I'm trying to use the hinge mate's torsional bushing capability, via the Analysis tab on the hinge mate's properties box, to simulate a torsion spring.
(I'm using this approach, in preference to an actual torsion spring, because the bushing data is held within the mate and so is still present when the assembly in question is re-used in higher level assemblies. I believe that the same is not true of torsion springs, or indeed any Motion Study feature. Please correct me if I'm wrong.)
My model comprises two simple flat plates. One is fixed and the other is hinged off it. I have a normal force applied to the moving plate.
If I model a torsion spring at the hinge, it resists the applied force and reduces the moving plate's acceleration.
If, instead, I use the torsional stiffness within the hinge's bushing, it has no effect whatsoever, even if I change it's value by several orders of magnitude in either direction.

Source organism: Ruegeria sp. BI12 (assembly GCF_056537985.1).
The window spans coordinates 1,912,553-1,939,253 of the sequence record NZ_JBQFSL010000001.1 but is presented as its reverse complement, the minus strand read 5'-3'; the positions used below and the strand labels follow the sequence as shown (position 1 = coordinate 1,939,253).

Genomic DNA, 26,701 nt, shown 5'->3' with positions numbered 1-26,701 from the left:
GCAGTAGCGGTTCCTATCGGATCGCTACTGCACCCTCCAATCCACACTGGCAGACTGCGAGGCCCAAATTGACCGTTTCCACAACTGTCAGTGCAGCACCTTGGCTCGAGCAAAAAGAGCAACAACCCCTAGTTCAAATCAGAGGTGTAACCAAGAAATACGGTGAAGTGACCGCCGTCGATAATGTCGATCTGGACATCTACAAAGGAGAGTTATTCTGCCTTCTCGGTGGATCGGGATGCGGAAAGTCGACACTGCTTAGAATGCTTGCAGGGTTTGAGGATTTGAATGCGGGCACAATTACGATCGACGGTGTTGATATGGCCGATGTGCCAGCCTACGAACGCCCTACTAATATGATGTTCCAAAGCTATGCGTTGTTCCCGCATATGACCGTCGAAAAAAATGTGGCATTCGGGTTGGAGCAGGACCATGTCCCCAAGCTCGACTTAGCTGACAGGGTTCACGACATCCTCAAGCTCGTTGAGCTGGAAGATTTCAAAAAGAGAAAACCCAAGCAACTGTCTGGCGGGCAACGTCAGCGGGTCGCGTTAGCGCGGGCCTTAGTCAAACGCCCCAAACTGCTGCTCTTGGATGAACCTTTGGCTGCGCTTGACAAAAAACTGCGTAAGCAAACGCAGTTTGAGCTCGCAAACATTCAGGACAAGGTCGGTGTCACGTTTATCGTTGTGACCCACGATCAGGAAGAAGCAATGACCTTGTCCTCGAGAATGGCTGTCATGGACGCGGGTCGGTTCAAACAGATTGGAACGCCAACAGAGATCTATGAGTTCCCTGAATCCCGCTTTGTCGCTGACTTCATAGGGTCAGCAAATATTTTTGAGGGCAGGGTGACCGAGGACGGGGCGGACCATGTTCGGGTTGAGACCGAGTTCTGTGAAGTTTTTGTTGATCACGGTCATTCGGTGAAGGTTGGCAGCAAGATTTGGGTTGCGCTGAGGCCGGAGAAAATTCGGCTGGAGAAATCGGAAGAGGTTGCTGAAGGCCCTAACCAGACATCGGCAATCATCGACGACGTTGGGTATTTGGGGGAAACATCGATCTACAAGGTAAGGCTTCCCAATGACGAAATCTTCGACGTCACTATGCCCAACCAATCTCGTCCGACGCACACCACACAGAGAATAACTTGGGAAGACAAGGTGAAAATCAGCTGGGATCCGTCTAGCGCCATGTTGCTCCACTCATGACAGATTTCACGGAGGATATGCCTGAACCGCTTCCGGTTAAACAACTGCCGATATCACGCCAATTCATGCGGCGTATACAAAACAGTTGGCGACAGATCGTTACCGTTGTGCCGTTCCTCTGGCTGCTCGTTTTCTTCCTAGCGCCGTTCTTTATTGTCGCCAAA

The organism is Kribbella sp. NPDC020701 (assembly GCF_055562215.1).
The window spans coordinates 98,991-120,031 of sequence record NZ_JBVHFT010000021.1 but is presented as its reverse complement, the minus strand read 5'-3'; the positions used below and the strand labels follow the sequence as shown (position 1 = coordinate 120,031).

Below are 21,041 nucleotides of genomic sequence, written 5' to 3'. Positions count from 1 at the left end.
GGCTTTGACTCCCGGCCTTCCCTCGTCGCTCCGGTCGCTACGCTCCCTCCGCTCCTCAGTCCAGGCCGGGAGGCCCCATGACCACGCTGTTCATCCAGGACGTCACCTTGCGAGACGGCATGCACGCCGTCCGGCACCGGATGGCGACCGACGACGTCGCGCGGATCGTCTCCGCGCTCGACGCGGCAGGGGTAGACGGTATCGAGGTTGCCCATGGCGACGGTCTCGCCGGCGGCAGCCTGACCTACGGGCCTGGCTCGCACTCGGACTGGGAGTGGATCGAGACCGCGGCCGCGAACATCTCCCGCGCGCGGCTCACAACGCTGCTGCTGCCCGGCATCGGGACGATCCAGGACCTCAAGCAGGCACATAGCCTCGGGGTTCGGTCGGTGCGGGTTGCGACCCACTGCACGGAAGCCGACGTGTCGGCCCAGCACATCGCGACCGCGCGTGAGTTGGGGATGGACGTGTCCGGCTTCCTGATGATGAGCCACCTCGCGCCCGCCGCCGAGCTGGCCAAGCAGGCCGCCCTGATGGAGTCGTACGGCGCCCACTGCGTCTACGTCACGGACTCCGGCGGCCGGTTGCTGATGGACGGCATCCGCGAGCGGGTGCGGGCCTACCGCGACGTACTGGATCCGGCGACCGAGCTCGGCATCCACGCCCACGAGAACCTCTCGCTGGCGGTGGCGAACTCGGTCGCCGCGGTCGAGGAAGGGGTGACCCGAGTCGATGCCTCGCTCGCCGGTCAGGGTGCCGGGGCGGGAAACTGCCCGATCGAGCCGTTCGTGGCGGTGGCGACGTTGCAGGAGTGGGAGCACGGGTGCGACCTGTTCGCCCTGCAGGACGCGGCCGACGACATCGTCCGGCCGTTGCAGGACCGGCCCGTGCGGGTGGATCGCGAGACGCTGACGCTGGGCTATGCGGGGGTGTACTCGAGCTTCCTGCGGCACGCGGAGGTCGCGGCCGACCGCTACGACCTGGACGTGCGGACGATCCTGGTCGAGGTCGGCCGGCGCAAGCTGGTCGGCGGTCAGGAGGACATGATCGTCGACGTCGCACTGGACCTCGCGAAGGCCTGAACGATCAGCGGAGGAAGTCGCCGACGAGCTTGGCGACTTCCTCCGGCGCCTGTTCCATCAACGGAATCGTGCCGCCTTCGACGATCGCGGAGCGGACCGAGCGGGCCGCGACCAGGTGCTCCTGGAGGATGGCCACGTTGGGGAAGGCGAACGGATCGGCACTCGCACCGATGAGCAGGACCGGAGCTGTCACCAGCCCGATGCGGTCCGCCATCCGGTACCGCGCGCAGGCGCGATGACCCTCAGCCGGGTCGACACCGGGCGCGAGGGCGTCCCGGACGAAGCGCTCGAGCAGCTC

As a test of bush functionality, If I greatly reduce the hinge's translational stiffness, the hinge appears to disconnect, as though held together by an extension spring, i.e. the separation distance is a funtion of the bush's translational stiffness and the applied force. (I applied a bit of translation damping to smooth things out for this test, and that worked too.)
So, if translational stiffness acts like an extension spring, shouldn't torsional stiffness act like a torsion spring? Have I misunderstood what this feature does?
PS If I apply a torque from within the hinge's torsional settings, it sets the moving plate spinning. In short, the only feature of the bush which isn't behaving is the torsional stiffness.